The Kiso Valley lies in the southeastern section of Nagano Prefecture (and a small section of Gifu Prefecture). Eleven local villages that were designated juku, or post towns, lie along what was once the Kisoji, which is now Route 19. The road was part of the Nakasendo, an ancient highway connecting Kyoto to Tokyo.
Athough Magome and Tsumago are more famous, Narai-juku is another post town that should not be missed. This is especially true for travelers who like to shop. Narai has a very long, straight main street that is lined with interesting stores, cafes, restaurants, temples, and more.
One of my favorites shops is Atelier Miyuki. Miyuki-san herself will welcome you into her studio where she sits and paints. She has a variety of lovely handmade souvenirs for purchase, including some t-shirts decorated with her cute designs.
There is also a wonderful antique store, a handmade jewelry and clothing shop, stands selling locally made food products,...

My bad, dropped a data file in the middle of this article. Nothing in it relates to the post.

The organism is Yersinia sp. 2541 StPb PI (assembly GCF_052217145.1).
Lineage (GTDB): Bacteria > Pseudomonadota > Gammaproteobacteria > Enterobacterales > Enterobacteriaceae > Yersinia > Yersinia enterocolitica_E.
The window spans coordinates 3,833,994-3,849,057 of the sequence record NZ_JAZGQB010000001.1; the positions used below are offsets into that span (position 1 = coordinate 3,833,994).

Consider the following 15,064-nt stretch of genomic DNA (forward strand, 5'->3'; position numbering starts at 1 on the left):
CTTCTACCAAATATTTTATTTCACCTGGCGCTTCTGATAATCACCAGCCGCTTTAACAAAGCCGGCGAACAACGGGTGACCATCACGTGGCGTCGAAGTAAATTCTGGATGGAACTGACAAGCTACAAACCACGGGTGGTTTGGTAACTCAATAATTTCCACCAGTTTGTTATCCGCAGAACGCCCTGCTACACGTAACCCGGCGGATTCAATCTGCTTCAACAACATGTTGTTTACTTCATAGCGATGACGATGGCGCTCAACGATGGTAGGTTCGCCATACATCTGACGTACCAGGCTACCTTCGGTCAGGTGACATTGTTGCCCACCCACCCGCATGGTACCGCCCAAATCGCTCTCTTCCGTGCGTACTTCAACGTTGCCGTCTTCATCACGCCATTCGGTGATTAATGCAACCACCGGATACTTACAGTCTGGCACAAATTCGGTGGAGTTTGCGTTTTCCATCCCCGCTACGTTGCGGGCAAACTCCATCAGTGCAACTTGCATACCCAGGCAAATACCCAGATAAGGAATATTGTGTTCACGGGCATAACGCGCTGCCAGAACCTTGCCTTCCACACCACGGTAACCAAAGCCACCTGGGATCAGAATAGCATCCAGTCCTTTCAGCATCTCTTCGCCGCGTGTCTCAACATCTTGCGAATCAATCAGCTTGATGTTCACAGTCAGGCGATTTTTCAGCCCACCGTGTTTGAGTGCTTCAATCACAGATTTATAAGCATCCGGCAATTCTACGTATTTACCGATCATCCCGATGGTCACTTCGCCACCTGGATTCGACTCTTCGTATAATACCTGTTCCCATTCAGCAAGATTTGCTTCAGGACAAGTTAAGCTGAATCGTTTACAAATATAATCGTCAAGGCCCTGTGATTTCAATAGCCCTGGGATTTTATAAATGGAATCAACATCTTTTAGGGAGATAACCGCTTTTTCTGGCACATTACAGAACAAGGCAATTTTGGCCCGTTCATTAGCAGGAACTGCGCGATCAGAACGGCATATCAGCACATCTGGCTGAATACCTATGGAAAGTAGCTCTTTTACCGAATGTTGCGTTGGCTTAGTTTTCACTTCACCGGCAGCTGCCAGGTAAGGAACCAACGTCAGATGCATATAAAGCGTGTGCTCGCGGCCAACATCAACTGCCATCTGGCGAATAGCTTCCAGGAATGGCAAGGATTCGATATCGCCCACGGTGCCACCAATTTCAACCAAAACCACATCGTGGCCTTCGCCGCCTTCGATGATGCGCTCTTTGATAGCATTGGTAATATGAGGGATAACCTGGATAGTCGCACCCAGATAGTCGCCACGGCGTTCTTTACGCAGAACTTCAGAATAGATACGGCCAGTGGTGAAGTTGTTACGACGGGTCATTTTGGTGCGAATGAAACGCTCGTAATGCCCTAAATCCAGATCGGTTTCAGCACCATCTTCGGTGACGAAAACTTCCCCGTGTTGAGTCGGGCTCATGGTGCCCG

If you are interested in taking a break, sit down at the little 'mom and pop' dango shop. The couple who run this place have been serving their pounded rice ball snack for many years. Or, relax at one of the many lovely cafes that have been created inside the historic traditional buildings lining the street. If the weather is nice, I recommend that you grab an outdoor table at Cafe Miyama. They have a very tasty curry lunch.
This cafe is on the opposite side of the railroad tracks from the main street. Look for sign posts that will point you down and into a pedestrian tunnel that connects the two areas of the town. Also on this side of Narai is the Narai-gawa river, over which the Kiso Ohashi bridge has been built. Although built recently, it has a traditional design and is one of the longest wooden bridges in Japan.
Magome and Tsumago are located at the very southern end of Kiso Valley. Narai is located at the northern end, not far from Lake Suwa and the Shiojiri Interchange on the Nagano Expressway. Between them lies many sightseeing spots including other post towns, river gorges, hidden temples, and more.
For travelers to Japan and all who live in this country, the Kiso Valley should be on a 'must see' list.